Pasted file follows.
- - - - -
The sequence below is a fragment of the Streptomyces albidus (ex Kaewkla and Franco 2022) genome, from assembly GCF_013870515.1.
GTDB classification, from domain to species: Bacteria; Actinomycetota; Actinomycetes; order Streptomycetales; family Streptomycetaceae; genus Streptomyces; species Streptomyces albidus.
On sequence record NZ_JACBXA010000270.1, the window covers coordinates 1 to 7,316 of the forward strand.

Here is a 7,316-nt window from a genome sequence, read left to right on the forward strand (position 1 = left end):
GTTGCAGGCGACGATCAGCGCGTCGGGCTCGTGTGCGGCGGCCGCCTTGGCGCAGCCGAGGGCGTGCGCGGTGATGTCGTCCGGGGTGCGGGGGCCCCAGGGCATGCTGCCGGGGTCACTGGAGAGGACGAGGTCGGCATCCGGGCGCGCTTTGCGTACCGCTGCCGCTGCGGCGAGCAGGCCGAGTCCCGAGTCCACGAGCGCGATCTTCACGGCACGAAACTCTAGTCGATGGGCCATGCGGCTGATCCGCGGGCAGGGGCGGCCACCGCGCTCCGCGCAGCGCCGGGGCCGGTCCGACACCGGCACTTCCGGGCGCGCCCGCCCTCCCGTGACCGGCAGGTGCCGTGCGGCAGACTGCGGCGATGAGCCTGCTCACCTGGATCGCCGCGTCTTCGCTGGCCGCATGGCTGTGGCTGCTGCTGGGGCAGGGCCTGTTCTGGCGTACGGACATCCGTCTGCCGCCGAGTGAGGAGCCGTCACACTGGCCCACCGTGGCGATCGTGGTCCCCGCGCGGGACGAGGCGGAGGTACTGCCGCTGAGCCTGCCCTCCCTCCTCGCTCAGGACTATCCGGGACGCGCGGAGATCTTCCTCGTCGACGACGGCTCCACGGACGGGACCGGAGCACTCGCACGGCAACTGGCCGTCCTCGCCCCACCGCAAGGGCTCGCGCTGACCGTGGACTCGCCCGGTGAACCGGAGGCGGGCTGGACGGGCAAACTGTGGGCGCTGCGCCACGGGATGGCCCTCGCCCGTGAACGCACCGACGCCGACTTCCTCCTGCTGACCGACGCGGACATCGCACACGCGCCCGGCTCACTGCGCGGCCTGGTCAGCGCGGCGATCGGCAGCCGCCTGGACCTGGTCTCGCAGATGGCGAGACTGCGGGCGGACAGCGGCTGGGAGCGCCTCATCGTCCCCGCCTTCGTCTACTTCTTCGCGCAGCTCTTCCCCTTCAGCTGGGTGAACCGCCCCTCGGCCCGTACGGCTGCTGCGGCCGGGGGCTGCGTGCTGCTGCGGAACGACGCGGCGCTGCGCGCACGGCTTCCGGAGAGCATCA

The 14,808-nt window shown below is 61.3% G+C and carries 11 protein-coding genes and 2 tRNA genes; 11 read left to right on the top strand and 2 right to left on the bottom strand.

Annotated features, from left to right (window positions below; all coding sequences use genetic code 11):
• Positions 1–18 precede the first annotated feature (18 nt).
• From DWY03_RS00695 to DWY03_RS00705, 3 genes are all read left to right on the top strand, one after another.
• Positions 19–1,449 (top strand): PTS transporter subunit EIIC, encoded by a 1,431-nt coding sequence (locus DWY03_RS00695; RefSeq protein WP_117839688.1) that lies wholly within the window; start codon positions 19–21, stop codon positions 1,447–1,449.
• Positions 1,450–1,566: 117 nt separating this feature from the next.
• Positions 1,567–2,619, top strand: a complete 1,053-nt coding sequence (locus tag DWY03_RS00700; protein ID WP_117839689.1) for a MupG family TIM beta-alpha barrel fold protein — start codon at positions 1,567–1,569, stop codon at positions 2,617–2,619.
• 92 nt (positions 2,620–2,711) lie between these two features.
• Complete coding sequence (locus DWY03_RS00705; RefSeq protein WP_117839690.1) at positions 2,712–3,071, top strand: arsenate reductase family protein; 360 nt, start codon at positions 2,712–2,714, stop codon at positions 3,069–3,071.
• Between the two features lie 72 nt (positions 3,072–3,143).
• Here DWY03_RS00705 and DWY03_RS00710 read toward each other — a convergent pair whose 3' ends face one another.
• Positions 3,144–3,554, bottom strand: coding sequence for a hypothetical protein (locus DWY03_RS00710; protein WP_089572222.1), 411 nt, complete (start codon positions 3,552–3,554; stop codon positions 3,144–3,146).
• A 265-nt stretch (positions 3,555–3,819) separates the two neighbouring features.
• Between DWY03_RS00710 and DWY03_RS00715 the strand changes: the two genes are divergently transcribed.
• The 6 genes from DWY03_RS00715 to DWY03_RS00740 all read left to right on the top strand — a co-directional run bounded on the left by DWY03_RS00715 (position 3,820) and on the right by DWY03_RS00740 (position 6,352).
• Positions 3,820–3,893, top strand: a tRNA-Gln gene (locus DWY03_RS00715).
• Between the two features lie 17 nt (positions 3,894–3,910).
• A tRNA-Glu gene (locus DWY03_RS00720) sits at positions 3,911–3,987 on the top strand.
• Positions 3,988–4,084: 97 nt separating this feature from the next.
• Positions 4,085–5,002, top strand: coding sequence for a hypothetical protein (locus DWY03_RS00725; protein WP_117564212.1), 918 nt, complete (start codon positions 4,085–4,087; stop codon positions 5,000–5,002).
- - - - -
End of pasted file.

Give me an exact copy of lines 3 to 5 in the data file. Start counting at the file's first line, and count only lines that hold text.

On sequence record NZ_JACBXA010000270.1, the window covers coordinates 1 to 7,316 of the forward strand.

Here is a 7,316-nt window from a genome sequence, read left to right on the forward strand (position 1 = left end):
GTTGCAGGCGACGATCAGCGCGTCGGGCTCGTGTGCGGCGGCCGCCTTGGCGCAGCCGAGGGCGTGCGCGGTGATGTCGTCCGGGGTGCGGGGGCCCCAGGGCATGCTGCCGGGGTCACTGGAGAGGACGAGGTCGGCATCCGGGCGCGCTTTGCGTACCGCTGCCGCTGCGGCGAGCAGGCCGAGTCCCGAGTCCACGAGCGCGATCTTCACGGCACGAAACTCTAGTCGATGGGCCATGCGGCTGATCCGCGGGCAGGGGCGGCCACCGCGCTCCGCGCAGCGCCGGGGCCGGTCCGACACCGGCACTTCCGGGCGCGCCCGCCCTCCCGTGACCGGCAGGTGCCGTGCGGCAGACTGCGGCGATGAGCCTGCTCACCTGGATCGCCGCGTCTTCGCTGGCCGCATGGCTGTGGCTGCTGCTGGGGCAGGGCCTGTTCTGGCGTACGGACATCCGTCTGCCGCCGAGTGAGGAGCCGTCACACTGGCCCACCGTGGCGATCGTGGTCCCCGCGCGGGACGAGGCGGAGGTACTGCCGCTGAGCCTGCCCTCCCTCCTCGCTCAGGACTATCCGGGACGCGCGGAGATCTTCCTCGTCGACGACGGCTCCACGGACGGGACCGGAGCACTCGCACGGCAACTGGCCGTCCTCGCCCCACCGCAAGGGCTCGCGCTGACCGTGGACTCGCCCGGTGAACCGGAGGCGGGCTGGACGGGCAAACTGTGGGCGCTGCGCCACGGGATGGCCCTCGCCCGTGAACGCACCGACGCCGACTTCCTCCTGCTGACCGACGCGGACATCGCACACGCGCCCGGCTCACTGCGCGGCCTGGTCAGCGCGGCGATCGGCAGCCGCCTGGACCTGGTCTCGCAGATGGCGAGACTGCGGGCGGACAGCGGCTGGGAGCGCCTCATCGTCCCCGCCTTCGTCTACTTCTTCGCGCAGCTCTTCCCCTTCAGCTGGGTGAACCGCCCCTCGGCCCGTACGGCTGCTGCGGCCGGGGGCTGCGTGCTGCTGCGGAACGACGCGGCGCTGCGCGCACGGCTTCCGGAGAGCATCA